There are plenty of Christmas traditions that are popular throughout North America, like the classic pine or fir Christmas tree, hanging mistletoe, exchanging presents, decorating with Christmas flowers, and enjoying a decadent meal with family. While these traditions define how many Canadians enjoy Christmas, these are only a few ways the holiday is celebrated around the world! Cultures around the globe celebrate in many other ways that are meaningful to them, which connect the holiday with their local landscape and lore. Here are a few of the fascinating ways people celebrate Christmas around the world.
In Italy, Christmas doesn’t end until January 6, the Day of Epiphany. On the evening of January 5, La Befana, or “the Christmas Witch”, delivers toys and treats to good children and lumps of black coal to the naughty ones. She is said to be an excellent housekeeper and sweeps the floor on her way out!
In Germany, every child’s favourite date during the Christmas season is St. Nicholas Day. On December 5th, children polish up their shoes and leave them outside the door in hopes that St. Nicholas will visit and fill their shoes with nuts, fruits, candy, and small gifts. On St. Nicholas Eve, the demon Krampus is said to prowl the streets as well. If children misbehave, they may get a visit from Krampus instead of St. Nicholas.
In the Netherlands, you may hear the Midwinter Horn daily from the beginning of Advent until the day of Epiphany. The Midwinter Horn is a traditional wooden trumpet that’s about 4 feet long. The playing of the horn was traditionally thought to ward off evil spirits and bad weather. The sound can resonate for miles, and it often sounds like players around the region are calling to each other.
For Chinese families, the Lunar New Year near the end of January is a much bigger celebration than Christmas. Many people will use the Christmas season to prepare for Chinese New Year by cleaning their homes, getting a haircut, buying gifts, and bringing lucky blossoms into their homes like Tangerine trees, Pussy Willows, Cherry Blossom branches, and Narcissus.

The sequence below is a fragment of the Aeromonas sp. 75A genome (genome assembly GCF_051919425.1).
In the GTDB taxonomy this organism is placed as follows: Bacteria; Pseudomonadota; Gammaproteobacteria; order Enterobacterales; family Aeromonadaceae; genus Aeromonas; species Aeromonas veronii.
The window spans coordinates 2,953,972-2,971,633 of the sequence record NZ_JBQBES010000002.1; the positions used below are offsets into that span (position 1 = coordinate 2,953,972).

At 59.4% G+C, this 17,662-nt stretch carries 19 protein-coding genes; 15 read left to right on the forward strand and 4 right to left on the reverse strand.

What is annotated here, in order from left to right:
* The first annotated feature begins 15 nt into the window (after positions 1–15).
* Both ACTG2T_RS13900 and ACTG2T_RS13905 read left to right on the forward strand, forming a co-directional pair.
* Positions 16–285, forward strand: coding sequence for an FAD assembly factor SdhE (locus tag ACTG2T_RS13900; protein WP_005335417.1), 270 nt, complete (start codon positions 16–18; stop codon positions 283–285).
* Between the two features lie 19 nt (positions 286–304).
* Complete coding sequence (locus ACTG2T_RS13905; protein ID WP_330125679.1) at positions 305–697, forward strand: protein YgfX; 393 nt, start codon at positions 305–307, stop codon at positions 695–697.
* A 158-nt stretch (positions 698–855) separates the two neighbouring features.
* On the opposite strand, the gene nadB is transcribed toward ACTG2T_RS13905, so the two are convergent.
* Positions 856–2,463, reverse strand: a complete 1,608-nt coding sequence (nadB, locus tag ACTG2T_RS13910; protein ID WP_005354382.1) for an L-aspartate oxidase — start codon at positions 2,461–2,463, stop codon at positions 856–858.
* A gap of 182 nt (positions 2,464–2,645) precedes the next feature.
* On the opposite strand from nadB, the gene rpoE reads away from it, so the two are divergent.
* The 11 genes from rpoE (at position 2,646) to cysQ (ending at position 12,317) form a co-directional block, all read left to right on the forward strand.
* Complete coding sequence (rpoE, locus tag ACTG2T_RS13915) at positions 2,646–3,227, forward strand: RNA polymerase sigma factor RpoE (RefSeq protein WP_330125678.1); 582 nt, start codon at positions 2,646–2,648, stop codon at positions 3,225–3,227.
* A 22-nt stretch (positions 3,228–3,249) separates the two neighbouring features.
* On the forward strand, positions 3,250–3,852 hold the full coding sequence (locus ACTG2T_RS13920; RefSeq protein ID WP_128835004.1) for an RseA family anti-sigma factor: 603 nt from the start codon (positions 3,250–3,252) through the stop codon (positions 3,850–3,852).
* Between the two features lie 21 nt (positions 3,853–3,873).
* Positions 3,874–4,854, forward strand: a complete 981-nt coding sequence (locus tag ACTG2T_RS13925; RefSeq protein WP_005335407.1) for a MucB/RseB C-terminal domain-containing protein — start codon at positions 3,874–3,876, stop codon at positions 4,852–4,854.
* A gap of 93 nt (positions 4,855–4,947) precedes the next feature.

Filipino people love celebrating Christmas, and they start getting in the spirit as early as September. In the Philippines, Noche Buena, a Christmas feast often featuring ham and cheese, is shared with the whole family at midnight. The meal is traditionally served after hearing Christmas Mass.
Starting 13 days before Christmas, Icelandic kids will leave their best shoe in the windowsill of an open window. Overnight, the Yule Lads who live in the mountains will deliver a treat or gift to each shoe if the child has been good. If they’ve been bad, they might wake up to a potato in their shoe! Books are a big deal in Iceland, and on Christmas Eve, every person in Iceland should receive a book and some chocolate to enjoy at bedtime.
On Christmas Eve, many Argentinians attend Christmas Mass, followed by a feast late at night. Since its summer in the southern hemisphere, the meal might be a large BBQ party. At midnight, lots of fireworks and globos, or illuminated paper lanterns, fill the sky to celebrate the arrival of Christmas Day.
Christmas in Kenya is mostly focused on spending time with family. If a family is all spread out across the country, each family member tries to be home for Christmas Eve. Many families will attend a Christmas service. The family enjoys a large Christmas meal, often featuring nyama choma, a roasted or grilled goat or sheep meat dish.
How do you celebrate Christmas in Powell River? Do you practice cultural traditions from your family ancestry, or have you established your own unique traditions? Share your Christmas tradition stories with us on Facebook or Instagram; we’d love to learn about the unique holiday traditions of our friends and neighbours!
If you share your tradition with us, we’ll enter your name in our Christmas Traditions Draw for a $50 Mother Nature Gift Certificate. We’ll make the draw on December 23, so keep an eye on our social media to find out if you win!